Patarkatsishvili delays return to Georgia yet again
By Christina Tashkevich
Friday, December 21
Presidential candidate Badri Patarkatsishvili postponed his return to Georgia yet again on December 20, the same day his campaign team released a video statement calling for support.
Patarkatsishvili has been out of the country since early November and is currently wanted for questioning by the Prosecutor General’s Office regarding his role in an alleged coup attempt on November 7, when police forcefully dispersed protestors in Tbilisi and the government declared a state of emergency.
Since being officially confirmed as a presidential candidate on December 9 he is immune from prosecution. However, his campaign team have repeatedly requested extra guarantees that he will not be arrested when he returns to Georgia.
The latest date set for his return was yesterday, but the business tycoon’s campaign team head, Valeri Gelbakhiani, told journalists it would be postponed yet again.
“Despite the fact that Patarkatsishvili does not have security guarantees, he still thinks that it’s important to meet with voters,” Gelbakhiani said yesterday.
A video statement by the businessman was broadcast on Imedi TV on Thursday, in which he called on Georgians to register their support at his election headquarters.
He also called on acting president Nino Burjanadze to defect from former president and ruling party leader Mikheil Saakashvili’s inner circle.
“I call on responsible politicians, for example Nino Burjanadze, to break off relations with Saakashvili so as not to participate in his crimes,” he said, according to a transcript of the statement released by his campaign office on December 20.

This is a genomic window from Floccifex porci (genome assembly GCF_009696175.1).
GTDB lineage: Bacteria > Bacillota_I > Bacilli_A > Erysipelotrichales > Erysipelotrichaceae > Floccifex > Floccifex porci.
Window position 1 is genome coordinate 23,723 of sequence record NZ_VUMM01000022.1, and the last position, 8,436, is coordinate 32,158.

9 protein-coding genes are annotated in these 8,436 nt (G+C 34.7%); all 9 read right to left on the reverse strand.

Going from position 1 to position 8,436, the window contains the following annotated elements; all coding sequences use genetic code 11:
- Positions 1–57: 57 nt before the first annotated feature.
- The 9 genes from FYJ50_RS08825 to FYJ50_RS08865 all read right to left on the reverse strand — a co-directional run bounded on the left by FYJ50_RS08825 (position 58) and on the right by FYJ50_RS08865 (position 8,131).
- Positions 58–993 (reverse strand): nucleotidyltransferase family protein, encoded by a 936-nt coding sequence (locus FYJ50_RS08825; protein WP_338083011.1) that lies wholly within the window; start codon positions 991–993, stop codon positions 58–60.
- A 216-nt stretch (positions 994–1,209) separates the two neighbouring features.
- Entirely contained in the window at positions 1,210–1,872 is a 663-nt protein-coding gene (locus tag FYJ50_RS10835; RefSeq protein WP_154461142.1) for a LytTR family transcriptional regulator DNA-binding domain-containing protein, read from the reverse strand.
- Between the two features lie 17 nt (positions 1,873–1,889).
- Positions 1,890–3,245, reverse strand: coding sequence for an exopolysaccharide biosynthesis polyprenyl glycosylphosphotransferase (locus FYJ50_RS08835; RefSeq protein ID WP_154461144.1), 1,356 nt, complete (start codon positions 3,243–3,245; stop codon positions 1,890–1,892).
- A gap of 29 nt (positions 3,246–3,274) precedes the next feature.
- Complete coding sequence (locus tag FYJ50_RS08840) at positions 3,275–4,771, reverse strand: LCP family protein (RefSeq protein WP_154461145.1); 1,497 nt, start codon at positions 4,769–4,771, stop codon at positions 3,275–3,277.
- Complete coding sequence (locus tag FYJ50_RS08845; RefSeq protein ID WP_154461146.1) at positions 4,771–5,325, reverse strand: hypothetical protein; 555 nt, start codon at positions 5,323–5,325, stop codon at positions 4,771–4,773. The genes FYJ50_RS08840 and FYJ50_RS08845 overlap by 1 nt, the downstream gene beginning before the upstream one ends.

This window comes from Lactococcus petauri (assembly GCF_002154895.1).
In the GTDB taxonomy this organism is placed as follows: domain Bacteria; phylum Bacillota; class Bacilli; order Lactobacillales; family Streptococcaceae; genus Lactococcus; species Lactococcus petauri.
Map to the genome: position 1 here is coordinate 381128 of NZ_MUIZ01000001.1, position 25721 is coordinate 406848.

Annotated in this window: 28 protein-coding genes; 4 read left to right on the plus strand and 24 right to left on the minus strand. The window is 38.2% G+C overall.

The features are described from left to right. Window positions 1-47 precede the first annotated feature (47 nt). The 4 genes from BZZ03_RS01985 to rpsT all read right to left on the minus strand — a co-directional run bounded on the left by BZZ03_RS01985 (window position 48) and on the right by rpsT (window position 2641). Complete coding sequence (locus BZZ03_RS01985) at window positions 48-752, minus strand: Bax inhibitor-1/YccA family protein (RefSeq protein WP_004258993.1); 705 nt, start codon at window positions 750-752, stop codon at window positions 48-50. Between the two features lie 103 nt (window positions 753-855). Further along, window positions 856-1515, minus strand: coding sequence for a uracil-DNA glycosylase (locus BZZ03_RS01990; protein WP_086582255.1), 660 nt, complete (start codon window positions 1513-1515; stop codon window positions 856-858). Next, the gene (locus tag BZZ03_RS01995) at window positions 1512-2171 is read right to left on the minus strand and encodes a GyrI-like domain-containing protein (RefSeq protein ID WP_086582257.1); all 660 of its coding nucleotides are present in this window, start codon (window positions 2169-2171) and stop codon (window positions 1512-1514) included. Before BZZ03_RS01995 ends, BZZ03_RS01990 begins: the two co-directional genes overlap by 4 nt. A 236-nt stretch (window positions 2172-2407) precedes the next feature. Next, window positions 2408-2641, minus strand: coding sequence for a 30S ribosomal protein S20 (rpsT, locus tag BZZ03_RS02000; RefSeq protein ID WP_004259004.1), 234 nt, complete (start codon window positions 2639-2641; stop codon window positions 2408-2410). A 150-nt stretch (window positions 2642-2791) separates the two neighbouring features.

The same day, Imedi Party leader Irina Sarishvili—who was not permitted to join the recently formed opposition coalition due to her perceived Moscow sympathies—presented her election platform to Russian ambassador Vyacheslav Kovalenko.
“This was a useful meeting,” Kovalenko said, adding he met with Sarishvili “to listen her views on the about situation in Georgia in the run-up to the election.”
Sarishvili commented after the meeting that in order to restore the country’s territorial integrity, Georgia’s leadership should move from its current aggressive politics to a more balanced stance.
“In order to the improve social situation, the economy, and most importantly to restore territorial integrity, it is necessary to change the current aggressive foreign policy to a more neutral stance—which means we should be friends with every country,” Sarishvili said.
Also on Thursday the New Rights Party, which is led by Davit Gamkrelidze, demanded that the Central Election Commission (CEC) annul the candidacy of Saakashvili, accusing him of attempting to buy votes citing two cases where voters where voters were presented with electronic goods that were reportedly gifts from the ruling party.
However, the CEC stated that only the court has the authority to rule on such matters.